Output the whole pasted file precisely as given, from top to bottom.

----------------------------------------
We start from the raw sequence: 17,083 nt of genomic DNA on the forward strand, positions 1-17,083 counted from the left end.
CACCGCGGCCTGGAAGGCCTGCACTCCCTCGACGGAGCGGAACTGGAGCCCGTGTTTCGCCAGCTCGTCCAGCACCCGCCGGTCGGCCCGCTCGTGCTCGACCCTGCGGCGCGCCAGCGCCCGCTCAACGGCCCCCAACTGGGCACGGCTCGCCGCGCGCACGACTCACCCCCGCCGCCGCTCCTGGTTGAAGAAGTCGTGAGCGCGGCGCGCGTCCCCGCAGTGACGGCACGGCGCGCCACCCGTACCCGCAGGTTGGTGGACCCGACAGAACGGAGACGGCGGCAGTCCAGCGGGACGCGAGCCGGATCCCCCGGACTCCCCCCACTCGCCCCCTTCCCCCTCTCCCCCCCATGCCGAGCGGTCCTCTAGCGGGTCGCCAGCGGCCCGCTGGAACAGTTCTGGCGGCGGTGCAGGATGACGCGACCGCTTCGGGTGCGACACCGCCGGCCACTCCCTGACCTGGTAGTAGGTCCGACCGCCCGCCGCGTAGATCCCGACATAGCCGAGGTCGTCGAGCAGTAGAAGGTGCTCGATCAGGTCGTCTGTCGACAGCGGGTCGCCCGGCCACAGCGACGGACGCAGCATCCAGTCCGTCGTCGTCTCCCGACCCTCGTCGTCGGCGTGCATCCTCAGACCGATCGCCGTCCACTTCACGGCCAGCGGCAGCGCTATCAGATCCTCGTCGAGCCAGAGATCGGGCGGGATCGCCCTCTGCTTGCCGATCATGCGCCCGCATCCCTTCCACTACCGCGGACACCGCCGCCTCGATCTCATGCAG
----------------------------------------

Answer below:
We start from the raw sequence: 17,083 nt of genomic DNA on the forward strand, positions 1-17,083 counted from the left end.
CACCGCGGCCTGGAAGGCCTGCACTCCCTCGACGGAGCGGAACTGGAGCCCGTGTTTCGCCAGCTCGTCCAGCACCCGCCGGTCGGCCCGCTCGTGCTCGACCCTGCGGCGCGCCAGCGCCCGCTCAACGGCCCCCAACTGGGCACGGCTCGCCGCGCGCACGACTCACCCCCGCCGCCGCTCCTGGTTGAAGAAGTCGTGAGCGCGGCGCGCGTCCCCGCAGTGACGGCACGGCGCGCCACCCGTACCCGCAGGTTGGTGGACCCGACAGAACGGAGACGGCGGCAGTCCAGCGGGACGCGAGCCGGATCCCCCGGACTCCCCCCACTCGCCCCCTTCCCCCTCTCCCCCCCATGCCGAGCGGTCCTCTAGCGGGTCGCCAGCGGCCCGCTGGAACAGTTCTGGCGGCGGTGCAGGATGACGCGACCGCTTCGGGTGCGACACCGCCGGCCACTCCCTGACCTGGTAGTAGGTCCGACCGCCCGCCGCGTAGATCCCGACATAGCCGAGGTCGTCGAGCAGTAGAAGGTGCTCGATCAGGTCGTCTGTCGACAGCGGGTCGCCCGGCCACAGCGACGGACGCAGCATCCAGTCCGTCGTCGTCTCCCGACCCTCGTCGTCGGCGTGCATCCTCAGACCGATCGCCGTCCACTTCACGGCCAGCGGCAGCGCTATCAGATCCTCGTCGAGCCAGAGATCGGGCGGGATCGCCCTCTGCTTGCCGATCATGCGCCCGCATCCCTTCCACTACCGCGGACACCGCCGCCTCGATCTCATGCAG